The minute I step out of the taxi in the Elysian's courtyard entrance, I know I am in for a refreshingly different hotel experience: a doorwoman in a black suit whisks my suitcases out of the car and says "Welcome, Ms Gannon." (Clever - she must have checked my baggage tags.) At reception, Nadim, who checks me in, tells me he was born in Dubai. He walks me through the restaurant and spa options and suggests the Chicago Tribune for my newspaper. He then shows me to my room, and when another woman arrives with my suitcases, she politely turns down my tip: "It's not necessary," she says. "It's our service."
I later find out that everyone in the hotel refuses tips, although service charges are included in the spa and restaurants. What a revelation: how relaxing it is not to fumble around for bills in a foreign currency every five minutes. Similarly, wireless and local calls are free.
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The Elysian is in the well-heeled Gold Coast neighbourhood at the north end of the Magnificent Mile, aka Michigan Avenue. Most of the Magnificent Mile's shopping destinations are within walking distance: Marc Jacobs is located in the hotel, while stores such as Barneys New York and Prada are a block away. And while you'll find plenty of restaurants and cafes to choose from, Millennium Park, the new heart of Chicago, is a short taxi ride away.
Everyone I encounter at the Elysian, from the people opening doors to the reception staff, from the IT fixers to the waiters, from the concierge to the spa attendants, are chatty and familiar. "Got it," is an expression I hear a lot over the phone. "Yay!" the concierge claps. But they are all also very serious about service. Everything is executed with clockwork precision. Room service arrives precisely when promised (25 minutes); a technician shows up with a spare laptop when I can't get wireless on my iPad just in case he can't fix the problem (he does); and not only does the front desk call local grocery stores to track down Vienna beef wieners, a Chicago staple, a gift for my friend, but the hotel's courtesy Lexus also whisks me away to buy them.
The decor is modern yet classically elegant, with taupe walls and white and black furnishings, and a bed with 460-thread-count Italian linen so comfortable I forget I exist when I fall asleep. My executive suite has a terrace and a gas fireplace, although I'm told most of the 188 rooms do. There's a large flatscreen television in the living room and bedroom, as well as another backlit one behind the bathroom mirror. The fancy all-on/off switches actually work. A Bowers & Wilkins iPod dock provides higher-than-usual sound quality in the bedroom.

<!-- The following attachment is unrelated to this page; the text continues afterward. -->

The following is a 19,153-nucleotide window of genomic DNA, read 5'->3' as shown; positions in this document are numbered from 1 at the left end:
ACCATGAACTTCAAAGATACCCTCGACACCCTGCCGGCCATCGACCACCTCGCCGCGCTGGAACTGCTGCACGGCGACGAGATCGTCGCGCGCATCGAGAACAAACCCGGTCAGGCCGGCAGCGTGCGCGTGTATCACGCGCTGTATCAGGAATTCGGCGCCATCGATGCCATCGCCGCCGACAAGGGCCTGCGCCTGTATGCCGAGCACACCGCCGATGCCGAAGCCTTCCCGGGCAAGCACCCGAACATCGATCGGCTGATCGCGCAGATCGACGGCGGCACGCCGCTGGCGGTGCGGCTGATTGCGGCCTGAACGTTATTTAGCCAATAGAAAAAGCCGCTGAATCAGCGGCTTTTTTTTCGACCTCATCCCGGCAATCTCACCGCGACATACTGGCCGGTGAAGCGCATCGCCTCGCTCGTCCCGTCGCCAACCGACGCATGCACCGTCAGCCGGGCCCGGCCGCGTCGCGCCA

For breakfast in my room I order a granola parfait with organic whole milk yogurt and home-made fruit preserves (US$10; Dh37), freshly squeezed grapefruit juice ($7; Dh26) and French press coffee ($7; Dh26). Unexpectedly for a "healthy" breakfast, the granola is freshly crunchy and the fruit is bursting with flavour. Again, I opt for room service for dinner in front of my gas fireplace, choosing a thin-crusted, rich, cheesy pizza called tarte flambée ($19; Dh70). Balsan, the main restaurant, offers a three-course "Sunday supper" ($29; Dh107). On the Sunday I'm there, the menu consists of wood-oven roasted beets and hiramasa crudo (sashimi) for an appetiser; chicken fricassee, potato risotto, creamed spinach and paella, all served in little pots, for the main, and Meyer lemon sorbet cups with poppy-seed shortbread for dessert. RIA, the seafood restaurant, just received two Michelin gold stars; unfortunately it's closed on Sunday.
Although the bar and restaurants at the weekend are packed with well-dressed revellers engaged in exuberant banter, most of the guests who quietly come and go are stylish yet discreet: think dot-com business travellers, mothers/daughters out shopping and beautiful couples.
The little details are a delight: the room has a freshly stocked ice drawer, magazines such as Vanity Fair and smart stationery cards labelled "Before I forget". And then there is the hotel's decor, by the Chicago firm Simeone Deary. The lobby feels like an art gallery, all white marble punctuated by modern Grecian busts and a painting that bursts with jade green behind the front desk, lit by a chandelier inspired by a Chanel brooch. Lastly, the cosy gas fireplace on a cold Chicago day makes it hard to ever leave.
The Elysian makes itself bulletproof when it comes to criticism. My only regret was not being able to get a private Pilates session at the last minute on the weekend.
The brains and money behind this brand hope to expand; I'll follow the Elysian around the world, if it stays true to its artistic design and simple-yet-efficient service philosophy.
The bottom line
Double rooms cost from $456 (Dh1,675) per night, including taxes.The Elysian, 11 East Walton, Chicago (www.elysianhotels.com; 800 500 8511).